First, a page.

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Medically reviewed by Last updated on Mar 5, 2023.


A mastoidectomy

is surgery to remove part of the mastoid bone just behind your ear. Arrange for someone to stay with you after surgery to monitor for complications. They may need to call 911 when you cannot.

Ear Anatomy

Have someone call your local emergency number (911 in the US) if:

  • You have a seizure or lose consciousness.
  • You cannot be woken.

Seek care immediately if:

  • You have pus or foul-smelling drainage coming from your ear.
  • Blood soaks through your bandage.
  • You have a headache, fever, and a stiff neck.
  • You have sharp ear pain that spreads to your face or jaw.
  • Your mouth droops on the side where you had surgery, and is numb.

Call your doctor if:

  • You have a fever.
  • You have new or increased dizziness.
  • You feel fullness or pressure in your ear.
  • Your ear is red and swollen.
  • You have nausea and vomiting even after taking medicine
  • You have questions or concerns about your condition or care.

How to prepare for a mastoidectomy:

Your surgeon will talk to you about how to prepare for surgery. You may be told to not to eat or drink anything after midnight on the day of your surgery. Your surgeon will tell you what medicines to take or not take on the day of your surgery. If you have an ear infection, you may be given antibiotic medicine to take before your surgery. Before surgery, you may need blood tests, hearing tests, an x-ray, or a CT scan.

What will happen during a mastoidectomy:

  • You may be given general anesthesia to keep you asleep and free from pain during surgery. You may be given an antibiotic through your IV to help prevent a bacterial infection. Your surgeon will make an incision behind your ear in the shape of a "C". Your surgeon will use a small drill to remove part or all of your mastoid bone and air cells. The amount of bone and tissue that is removed depends on the size of the damaged area. Your surgeon will clean out the area with saline fluid.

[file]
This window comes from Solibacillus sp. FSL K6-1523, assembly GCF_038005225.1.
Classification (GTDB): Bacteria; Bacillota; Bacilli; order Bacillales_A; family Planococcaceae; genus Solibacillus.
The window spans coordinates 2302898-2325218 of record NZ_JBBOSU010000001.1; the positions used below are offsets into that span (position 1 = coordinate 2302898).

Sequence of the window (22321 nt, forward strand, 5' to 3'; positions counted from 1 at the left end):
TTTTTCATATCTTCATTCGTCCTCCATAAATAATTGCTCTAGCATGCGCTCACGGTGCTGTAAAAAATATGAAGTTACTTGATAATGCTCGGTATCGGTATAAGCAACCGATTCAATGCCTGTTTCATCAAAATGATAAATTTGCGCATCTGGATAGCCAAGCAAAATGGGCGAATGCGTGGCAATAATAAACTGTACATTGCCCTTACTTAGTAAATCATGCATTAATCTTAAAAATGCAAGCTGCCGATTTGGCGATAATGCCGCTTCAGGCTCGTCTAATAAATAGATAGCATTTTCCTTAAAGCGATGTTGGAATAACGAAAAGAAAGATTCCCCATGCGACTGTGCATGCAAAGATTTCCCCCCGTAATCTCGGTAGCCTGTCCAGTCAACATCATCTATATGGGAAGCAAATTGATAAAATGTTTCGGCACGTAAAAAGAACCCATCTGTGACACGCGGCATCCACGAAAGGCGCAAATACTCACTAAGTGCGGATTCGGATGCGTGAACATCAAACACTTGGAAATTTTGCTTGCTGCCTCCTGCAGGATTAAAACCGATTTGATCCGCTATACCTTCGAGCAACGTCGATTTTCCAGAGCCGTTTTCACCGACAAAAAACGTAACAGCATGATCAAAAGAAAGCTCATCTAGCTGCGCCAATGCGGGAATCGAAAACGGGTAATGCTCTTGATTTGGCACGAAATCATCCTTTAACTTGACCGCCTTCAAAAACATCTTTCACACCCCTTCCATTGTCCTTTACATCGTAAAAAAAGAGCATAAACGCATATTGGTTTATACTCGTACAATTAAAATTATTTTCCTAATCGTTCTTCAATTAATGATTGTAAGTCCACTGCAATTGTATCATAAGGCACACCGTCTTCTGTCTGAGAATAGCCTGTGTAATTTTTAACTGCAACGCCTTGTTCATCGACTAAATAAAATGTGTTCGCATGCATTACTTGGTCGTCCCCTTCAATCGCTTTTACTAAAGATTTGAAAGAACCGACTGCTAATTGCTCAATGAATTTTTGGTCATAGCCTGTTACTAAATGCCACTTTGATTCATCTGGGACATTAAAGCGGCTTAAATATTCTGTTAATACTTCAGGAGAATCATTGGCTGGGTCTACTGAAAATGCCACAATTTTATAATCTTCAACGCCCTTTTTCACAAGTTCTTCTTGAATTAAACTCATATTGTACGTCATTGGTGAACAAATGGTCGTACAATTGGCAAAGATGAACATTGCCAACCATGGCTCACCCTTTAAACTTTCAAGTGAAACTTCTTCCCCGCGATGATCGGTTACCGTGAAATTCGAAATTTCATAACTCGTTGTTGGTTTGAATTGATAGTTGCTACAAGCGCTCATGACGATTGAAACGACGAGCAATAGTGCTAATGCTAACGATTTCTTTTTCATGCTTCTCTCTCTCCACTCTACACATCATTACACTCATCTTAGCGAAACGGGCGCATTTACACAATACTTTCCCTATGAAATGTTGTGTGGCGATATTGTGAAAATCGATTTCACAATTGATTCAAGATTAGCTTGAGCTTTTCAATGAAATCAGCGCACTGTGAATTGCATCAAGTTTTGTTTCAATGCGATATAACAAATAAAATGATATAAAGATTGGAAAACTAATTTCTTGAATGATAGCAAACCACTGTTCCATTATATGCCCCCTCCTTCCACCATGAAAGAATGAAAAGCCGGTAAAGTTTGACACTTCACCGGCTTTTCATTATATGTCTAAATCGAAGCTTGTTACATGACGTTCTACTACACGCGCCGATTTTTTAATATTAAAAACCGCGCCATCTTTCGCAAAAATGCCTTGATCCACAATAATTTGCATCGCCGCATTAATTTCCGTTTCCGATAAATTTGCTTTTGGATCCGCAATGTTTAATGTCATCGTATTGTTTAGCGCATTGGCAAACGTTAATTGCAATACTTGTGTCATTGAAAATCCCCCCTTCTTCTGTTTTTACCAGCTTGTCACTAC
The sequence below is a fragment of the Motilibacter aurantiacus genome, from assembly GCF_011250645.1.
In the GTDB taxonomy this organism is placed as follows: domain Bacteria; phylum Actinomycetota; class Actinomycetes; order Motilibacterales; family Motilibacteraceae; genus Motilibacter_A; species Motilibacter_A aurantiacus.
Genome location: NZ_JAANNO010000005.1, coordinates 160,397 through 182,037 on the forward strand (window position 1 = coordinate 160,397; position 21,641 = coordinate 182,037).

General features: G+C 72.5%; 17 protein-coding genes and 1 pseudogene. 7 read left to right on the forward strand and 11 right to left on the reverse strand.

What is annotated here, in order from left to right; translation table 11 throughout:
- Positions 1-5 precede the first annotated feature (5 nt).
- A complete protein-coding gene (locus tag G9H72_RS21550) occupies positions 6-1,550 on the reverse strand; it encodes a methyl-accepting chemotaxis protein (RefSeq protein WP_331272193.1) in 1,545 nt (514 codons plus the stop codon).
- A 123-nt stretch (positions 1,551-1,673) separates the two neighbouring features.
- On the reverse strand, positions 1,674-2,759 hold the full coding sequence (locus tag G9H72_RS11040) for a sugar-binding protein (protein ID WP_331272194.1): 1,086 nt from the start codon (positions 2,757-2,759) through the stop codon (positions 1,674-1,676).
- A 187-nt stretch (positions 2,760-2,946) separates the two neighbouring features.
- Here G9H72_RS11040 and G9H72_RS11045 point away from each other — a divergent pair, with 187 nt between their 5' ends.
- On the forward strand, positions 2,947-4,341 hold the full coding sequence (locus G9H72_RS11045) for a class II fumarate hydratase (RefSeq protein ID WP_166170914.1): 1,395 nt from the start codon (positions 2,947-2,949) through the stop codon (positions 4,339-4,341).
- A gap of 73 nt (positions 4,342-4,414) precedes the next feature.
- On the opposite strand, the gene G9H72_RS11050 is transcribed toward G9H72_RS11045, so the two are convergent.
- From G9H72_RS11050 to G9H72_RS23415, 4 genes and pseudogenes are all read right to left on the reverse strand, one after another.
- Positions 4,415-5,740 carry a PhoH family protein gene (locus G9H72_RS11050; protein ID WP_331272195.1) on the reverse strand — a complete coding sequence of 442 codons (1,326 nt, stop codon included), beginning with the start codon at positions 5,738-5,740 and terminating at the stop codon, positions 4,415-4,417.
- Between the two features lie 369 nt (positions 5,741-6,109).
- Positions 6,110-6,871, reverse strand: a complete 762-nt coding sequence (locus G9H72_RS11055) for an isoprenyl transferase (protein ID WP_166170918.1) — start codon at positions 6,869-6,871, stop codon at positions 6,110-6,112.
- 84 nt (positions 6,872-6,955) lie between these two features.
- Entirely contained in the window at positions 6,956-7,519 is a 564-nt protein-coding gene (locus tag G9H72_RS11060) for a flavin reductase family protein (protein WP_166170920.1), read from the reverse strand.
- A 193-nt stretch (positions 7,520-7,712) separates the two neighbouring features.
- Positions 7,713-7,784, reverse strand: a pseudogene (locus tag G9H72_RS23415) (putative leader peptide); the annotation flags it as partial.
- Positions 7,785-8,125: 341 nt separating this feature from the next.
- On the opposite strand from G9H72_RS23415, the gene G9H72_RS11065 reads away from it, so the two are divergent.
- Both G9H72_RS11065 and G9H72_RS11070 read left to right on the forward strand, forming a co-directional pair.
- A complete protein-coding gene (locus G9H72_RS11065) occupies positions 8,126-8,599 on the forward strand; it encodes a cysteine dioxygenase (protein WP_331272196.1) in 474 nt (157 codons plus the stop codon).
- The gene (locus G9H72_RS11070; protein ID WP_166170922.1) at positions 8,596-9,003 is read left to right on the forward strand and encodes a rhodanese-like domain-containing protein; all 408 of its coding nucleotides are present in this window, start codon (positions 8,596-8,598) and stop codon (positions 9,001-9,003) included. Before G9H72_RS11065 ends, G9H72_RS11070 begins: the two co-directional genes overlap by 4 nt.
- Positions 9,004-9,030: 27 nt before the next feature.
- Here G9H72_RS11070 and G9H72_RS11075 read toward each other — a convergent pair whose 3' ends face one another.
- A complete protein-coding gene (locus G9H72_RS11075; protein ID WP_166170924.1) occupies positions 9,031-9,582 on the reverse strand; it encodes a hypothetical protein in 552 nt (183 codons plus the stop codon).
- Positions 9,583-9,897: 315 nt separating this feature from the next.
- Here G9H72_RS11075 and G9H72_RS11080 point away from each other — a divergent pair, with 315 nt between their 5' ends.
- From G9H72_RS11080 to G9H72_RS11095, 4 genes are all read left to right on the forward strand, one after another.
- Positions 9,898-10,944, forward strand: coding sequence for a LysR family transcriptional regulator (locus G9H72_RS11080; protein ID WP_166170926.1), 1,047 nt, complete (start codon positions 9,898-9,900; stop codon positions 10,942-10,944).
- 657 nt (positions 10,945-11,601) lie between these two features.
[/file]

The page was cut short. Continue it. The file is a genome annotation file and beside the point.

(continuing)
• If your ear canal wall is removed, your surgeon may use a graft to rebuild it. The graft may be made of plastic or metal, taken from another area of your body, or taken from a donor. A graft may also be used to repair or replace your eardrum. Your surgeon will close your incision with stitches. Your surgeon may place packing inside of your ear and may also place a bandage over or around your ear. The bandage will help keep your wound clean and dry and help prevent infection.

What will happen after a mastoidectomy:

Your surgeon will check your facial movements and the feeling in your face. Sounds may echo, or you may not hear well because of blood, fluid, or bandages in your ear. It is normal for your face to feel numb on the side where the surgery is. This may last for several weeks and improve on its own. It is also normal for you to have some bloody drainage from your ear. When your surgeon says that you are okay, you may be able to go home. If you are staying in the hospital, you will be taken to your room.

Risks of a mastoidectomy:

You may bleed more than expected. You may have damage to nearby tissue, bone, and nerves. Facial nerve damage may lead to facial nerve paralysis. You are also at risk for damage to your brain during surgery. If your inner ear needs to be removed, you will have permanent hearing loss. After surgery, you may have a dry mouth and changes in how things taste. You may have pain, dizziness, or get an infection. An infection may spread to other areas of your body, such as your spinal cord or brain. You may get tinnitus (ringing in your ears) and you may have short-term or permanent hearing loss. Even with surgery, all of the diseased areas may not be removed. Your ear disease may return, and you may need another surgery.

Follow up with your doctor as directed:

You may need to return to have your packing removed. You will need to have your hearing checked once you have healed from surgery. Write down your questions so you remember to ask them during your visits.

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The above information is an educational aid only. It is not intended as medical advice for individual conditions or treatments. Talk to your doctor, nurse or pharmacist before following any medical regimen to see if it is safe and effective for you.

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